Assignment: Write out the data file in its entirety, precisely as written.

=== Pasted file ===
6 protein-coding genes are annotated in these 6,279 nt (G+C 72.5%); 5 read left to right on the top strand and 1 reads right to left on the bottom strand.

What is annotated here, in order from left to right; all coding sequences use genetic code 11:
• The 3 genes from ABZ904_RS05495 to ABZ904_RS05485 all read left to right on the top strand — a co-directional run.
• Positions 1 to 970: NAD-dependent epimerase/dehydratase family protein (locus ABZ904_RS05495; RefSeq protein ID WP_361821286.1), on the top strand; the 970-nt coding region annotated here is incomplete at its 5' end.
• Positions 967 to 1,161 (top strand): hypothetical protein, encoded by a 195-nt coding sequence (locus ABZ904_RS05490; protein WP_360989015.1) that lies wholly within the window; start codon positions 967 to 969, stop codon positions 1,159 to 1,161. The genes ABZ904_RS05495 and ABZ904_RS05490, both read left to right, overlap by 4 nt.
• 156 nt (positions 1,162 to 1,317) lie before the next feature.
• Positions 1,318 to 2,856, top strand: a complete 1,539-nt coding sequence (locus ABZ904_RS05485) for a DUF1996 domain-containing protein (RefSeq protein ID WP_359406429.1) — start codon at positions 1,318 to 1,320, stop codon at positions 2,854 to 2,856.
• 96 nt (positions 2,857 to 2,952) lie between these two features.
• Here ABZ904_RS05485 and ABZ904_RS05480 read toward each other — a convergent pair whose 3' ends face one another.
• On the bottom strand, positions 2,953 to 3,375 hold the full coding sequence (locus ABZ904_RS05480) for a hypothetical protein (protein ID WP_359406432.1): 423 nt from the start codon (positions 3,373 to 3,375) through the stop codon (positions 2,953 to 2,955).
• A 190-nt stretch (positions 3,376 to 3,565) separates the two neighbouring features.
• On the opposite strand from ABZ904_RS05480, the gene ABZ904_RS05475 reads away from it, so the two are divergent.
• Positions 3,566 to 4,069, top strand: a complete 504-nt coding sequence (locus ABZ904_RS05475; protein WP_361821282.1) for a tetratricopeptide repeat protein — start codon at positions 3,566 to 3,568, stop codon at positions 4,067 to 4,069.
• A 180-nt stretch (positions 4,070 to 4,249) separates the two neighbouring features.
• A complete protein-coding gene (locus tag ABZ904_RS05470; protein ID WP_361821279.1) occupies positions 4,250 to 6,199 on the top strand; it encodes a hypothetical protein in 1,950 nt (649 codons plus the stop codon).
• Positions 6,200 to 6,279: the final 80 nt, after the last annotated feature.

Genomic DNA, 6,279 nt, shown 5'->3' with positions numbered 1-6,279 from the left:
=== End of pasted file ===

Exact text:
6 protein-coding genes are annotated in these 6,279 nt (G+C 72.5%); 5 read left to right on the top strand and 1 reads right to left on the bottom strand.

What is annotated here, in order from left to right; all coding sequences use genetic code 11:
• The 3 genes from ABZ904_RS05495 to ABZ904_RS05485 all read left to right on the top strand — a co-directional run.
• Positions 1 to 970: NAD-dependent epimerase/dehydratase family protein (locus ABZ904_RS05495; RefSeq protein ID WP_361821286.1), on the top strand; the 970-nt coding region annotated here is incomplete at its 5' end.
• Positions 967 to 1,161 (top strand): hypothetical protein, encoded by a 195-nt coding sequence (locus ABZ904_RS05490; protein WP_360989015.1) that lies wholly within the window; start codon positions 967 to 969, stop codon positions 1,159 to 1,161. The genes ABZ904_RS05495 and ABZ904_RS05490, both read left to right, overlap by 4 nt.
• 156 nt (positions 1,162 to 1,317) lie before the next feature.
• Positions 1,318 to 2,856, top strand: a complete 1,539-nt coding sequence (locus ABZ904_RS05485) for a DUF1996 domain-containing protein (RefSeq protein ID WP_359406429.1) — start codon at positions 1,318 to 1,320, stop codon at positions 2,854 to 2,856.
• 96 nt (positions 2,857 to 2,952) lie between these two features.
• Here ABZ904_RS05485 and ABZ904_RS05480 read toward each other — a convergent pair whose 3' ends face one another.
• On the bottom strand, positions 2,953 to 3,375 hold the full coding sequence (locus ABZ904_RS05480) for a hypothetical protein (protein ID WP_359406432.1): 423 nt from the start codon (positions 3,373 to 3,375) through the stop codon (positions 2,953 to 2,955).
• A 190-nt stretch (positions 3,376 to 3,565) separates the two neighbouring features.
• On the opposite strand from ABZ904_RS05480, the gene ABZ904_RS05475 reads away from it, so the two are divergent.
• Positions 3,566 to 4,069, top strand: a complete 504-nt coding sequence (locus ABZ904_RS05475; protein WP_361821282.1) for a tetratricopeptide repeat protein — start codon at positions 3,566 to 3,568, stop codon at positions 4,067 to 4,069.
• A 180-nt stretch (positions 4,070 to 4,249) separates the two neighbouring features.
• A complete protein-coding gene (locus tag ABZ904_RS05470; protein ID WP_361821279.1) occupies positions 4,250 to 6,199 on the top strand; it encodes a hypothetical protein in 1,950 nt (649 codons plus the stop codon).
• Positions 6,200 to 6,279: the final 80 nt, after the last annotated feature.

Genomic DNA, 6,279 nt, shown 5'->3' with positions numbered 1-6,279 from the left: